It’s no secret that elderly people who live alone are often lonely. Especially in the last year, the opportunities for socializing and feeling part of a community have decreased significantly, and while technology offers them a glimpse into the lives of their families and friends, it’s a poor substitute for in-person interactions.
Homeless elderly cats and dogs are often overlooked and forgotten. Passed up for younger, cuter and more energetic specimens, even the best-behaved and sweetest older pets have a hard time finding a forever home.
The solution to these two problems has become pretty clear to some animal rescue groups. One of them is Fancy Cats & Dogs Rescue Team in Fairfax, Virginia, which has placed over 15,000 cats and offers a program called “Senior Cats for Senior Laps.”
“Our Senior Cats for Senior Laps program places ‘senior’ cats who are 7 years old with senior citizens who are 65+ years old,” Fancy Cats & Dogs Rescue Team shared on Facebook. “We waive the adoption fees for adopters who participate in the program (standard adoption procedures apply).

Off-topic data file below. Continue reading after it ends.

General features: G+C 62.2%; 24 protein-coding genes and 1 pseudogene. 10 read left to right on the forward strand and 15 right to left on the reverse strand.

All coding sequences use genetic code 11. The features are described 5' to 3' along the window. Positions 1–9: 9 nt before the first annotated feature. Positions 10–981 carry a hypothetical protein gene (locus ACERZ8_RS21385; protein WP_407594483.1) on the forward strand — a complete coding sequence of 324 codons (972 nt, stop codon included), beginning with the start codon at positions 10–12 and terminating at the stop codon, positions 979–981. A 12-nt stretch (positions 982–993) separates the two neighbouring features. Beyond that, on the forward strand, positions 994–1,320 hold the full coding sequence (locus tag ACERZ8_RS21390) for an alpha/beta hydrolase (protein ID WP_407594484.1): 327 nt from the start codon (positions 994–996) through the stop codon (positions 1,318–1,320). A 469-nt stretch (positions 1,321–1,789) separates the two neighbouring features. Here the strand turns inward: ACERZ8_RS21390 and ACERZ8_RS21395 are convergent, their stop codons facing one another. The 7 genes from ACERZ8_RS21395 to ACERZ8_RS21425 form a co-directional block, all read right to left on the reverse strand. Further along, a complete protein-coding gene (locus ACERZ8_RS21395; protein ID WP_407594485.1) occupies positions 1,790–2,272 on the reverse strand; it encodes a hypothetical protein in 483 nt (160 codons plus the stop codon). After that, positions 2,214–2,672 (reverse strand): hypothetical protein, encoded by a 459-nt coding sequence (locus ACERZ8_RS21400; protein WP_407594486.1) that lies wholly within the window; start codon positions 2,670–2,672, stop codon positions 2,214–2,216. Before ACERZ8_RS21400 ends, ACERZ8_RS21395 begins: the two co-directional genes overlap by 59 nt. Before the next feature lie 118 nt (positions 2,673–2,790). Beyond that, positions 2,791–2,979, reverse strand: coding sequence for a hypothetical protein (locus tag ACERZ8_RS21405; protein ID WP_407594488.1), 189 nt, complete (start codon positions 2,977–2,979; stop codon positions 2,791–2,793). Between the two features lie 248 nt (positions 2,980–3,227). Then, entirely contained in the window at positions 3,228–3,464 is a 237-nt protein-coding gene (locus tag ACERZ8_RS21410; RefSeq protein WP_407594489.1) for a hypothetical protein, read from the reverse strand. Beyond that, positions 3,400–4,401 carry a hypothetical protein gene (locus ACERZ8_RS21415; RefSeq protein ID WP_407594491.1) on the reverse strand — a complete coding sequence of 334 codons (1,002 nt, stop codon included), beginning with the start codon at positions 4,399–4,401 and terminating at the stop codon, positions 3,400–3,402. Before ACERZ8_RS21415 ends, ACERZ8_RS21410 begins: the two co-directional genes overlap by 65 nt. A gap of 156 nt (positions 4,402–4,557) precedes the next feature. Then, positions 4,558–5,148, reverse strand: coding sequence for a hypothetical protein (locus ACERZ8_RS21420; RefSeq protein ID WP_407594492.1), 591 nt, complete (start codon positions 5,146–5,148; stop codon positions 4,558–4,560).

“The goals are to both provide loving companionship for seniors looking to share their homes with a friendly, gentle animal, and to find permanent homes for wonderful, overlooked cats in need.
“Research shows that companion animals can improve health and happiness, regardless of age, health, social or even economic status. Why not improve your overall well-being by adopting one of our lovable senior companions! Check out our available seniors!”
At least 56 shelters across 35 different states offer similar programs for their older adoptable pets, which has increased both the number of senior pets that get adopted and the number of seniors who can add a companion to their household.
“Most seniors just want companionship,” Cathy Awad, the founder of the rescue team, told CBS News. “A kitten is not going to do that.”
Kittens may be adorable, but they’re a ton of work and have a lot of learning to do. That can be fun, but it can also be draining. A more mature cat is more stable.
“Older kitties know how to cat purrfectly: More affectionate, more mellow, more into you!” the rescue shared on Friday. “We have sooo many older cats, getting overshadowed by the kitten plenitude this time of year.”
“Look who was on the news tonight!” the organization shared on Wednesday. “Fancy Cats works so hard for all homeless cats, but never passes over the seniors. Please consider adopting an older cat, it is so hard for them to get noticed among the kittens.”
Many seniors are concerned about what will happen if they adopt an animal that outlives them, but perhaps fostering a pet would still give them the best of both worlds. If you’re interested in adding a pet to your home — no matter your age — check out your local shelter to see what kinds of programs they offer.
This article appeared originally on The Western Journal.
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